Probate

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Our expert team is here to provide the assistance you need in navigating the complexities of estate planning.

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Probate is necessary when an individual passes away with assets solely in their name. So, if the person owned assets together with another person (for example, a spouse), those assets usually transfer directly to the surviving joint owner. Assets with a designated beneficiary (like life insurance policies or retirement accounts) also generally pass directly to the beneficiary. However, in the event of the individual’s demise without joint assets or designated beneficiaries, their assets will require probate.

What is a Probate

Probate is a legal process that occurs after an individual’s death. During probate, a court oversees the distribution of the deceased’s estate to their heirs. 

For many individuals, the probate process can be intimidating and confusing. 

Often, people are unsure of when a probate is necessary and what it entails. 

Wills 4 Less will explore when a probate is required and what occurs during the process.

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What Occurs during Probate?
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During probate, the court oversees the distribution of the deceased’s assets.

The executor (i.e., the person named in the will to manage the estate) is responsible for initiating the probate process.

This typically involves filing a petition with the court and providing a copy of the deceased’s will.

If the individual did not have a will, the court will appoint an administrator to manage the estate.

Once the probate process kicks off, the executor assumes various responsibilities. They are required to take stock of the deceased’s assets, settle any outstanding debts and taxes owed by the estate, and distribute the remaining assets to the beneficiaries stated in the will. The court supervises these actions to ensure proper fulfillment of the executor’s duties. Probate can be a time-consuming process, often extending over several months, or even years, depending on factors such as the complexity of the estate and any legal disputes that may arise. Executors are entitled to a fee for their services during probate, typically calculated as a percentage of the estate’s value.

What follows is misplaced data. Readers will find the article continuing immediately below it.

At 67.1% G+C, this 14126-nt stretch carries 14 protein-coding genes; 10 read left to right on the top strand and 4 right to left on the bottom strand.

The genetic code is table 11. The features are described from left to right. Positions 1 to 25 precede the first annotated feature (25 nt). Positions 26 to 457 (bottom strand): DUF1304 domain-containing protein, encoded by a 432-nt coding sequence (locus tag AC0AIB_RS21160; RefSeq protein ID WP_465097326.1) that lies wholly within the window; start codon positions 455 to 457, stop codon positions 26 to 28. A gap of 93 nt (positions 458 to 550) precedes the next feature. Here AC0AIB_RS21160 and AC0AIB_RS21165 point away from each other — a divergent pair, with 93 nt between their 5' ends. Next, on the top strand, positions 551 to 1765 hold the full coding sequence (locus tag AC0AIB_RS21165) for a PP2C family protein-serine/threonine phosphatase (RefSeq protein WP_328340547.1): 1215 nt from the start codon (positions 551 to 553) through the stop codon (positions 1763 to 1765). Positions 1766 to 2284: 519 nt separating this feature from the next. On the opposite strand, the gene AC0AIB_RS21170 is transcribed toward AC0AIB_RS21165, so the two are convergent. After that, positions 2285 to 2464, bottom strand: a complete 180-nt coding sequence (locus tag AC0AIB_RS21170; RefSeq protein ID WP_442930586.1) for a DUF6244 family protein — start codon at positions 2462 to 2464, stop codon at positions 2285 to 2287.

Is Probate Always Necessary?

In some cases, probate may not be required.

For example, if the deceased had a small estate, some states allow for simplified probate procedures.

These procedures may allow for a faster and less expensive process.

Additionally, some assets may pass directly to heirs without going through probate.

For example, assets held in a revocable living trust may pass directly to the beneficiaries named in the trust.

Probate can feel like a complex and overwhelming journey for those unfamiliar with it. However, gaining insight into when probate is required and its intricacies can relieve some of the uncertainty. If you’re uncertain about the necessity of probate in your circumstances, seeking guidance from a qualified attorney can be immensely beneficial. An attorney will skillfully guide you through the probate process, ensuring proper distribution of your loved one’s assets.

Find out more today and request a call back to discuss your requirements.

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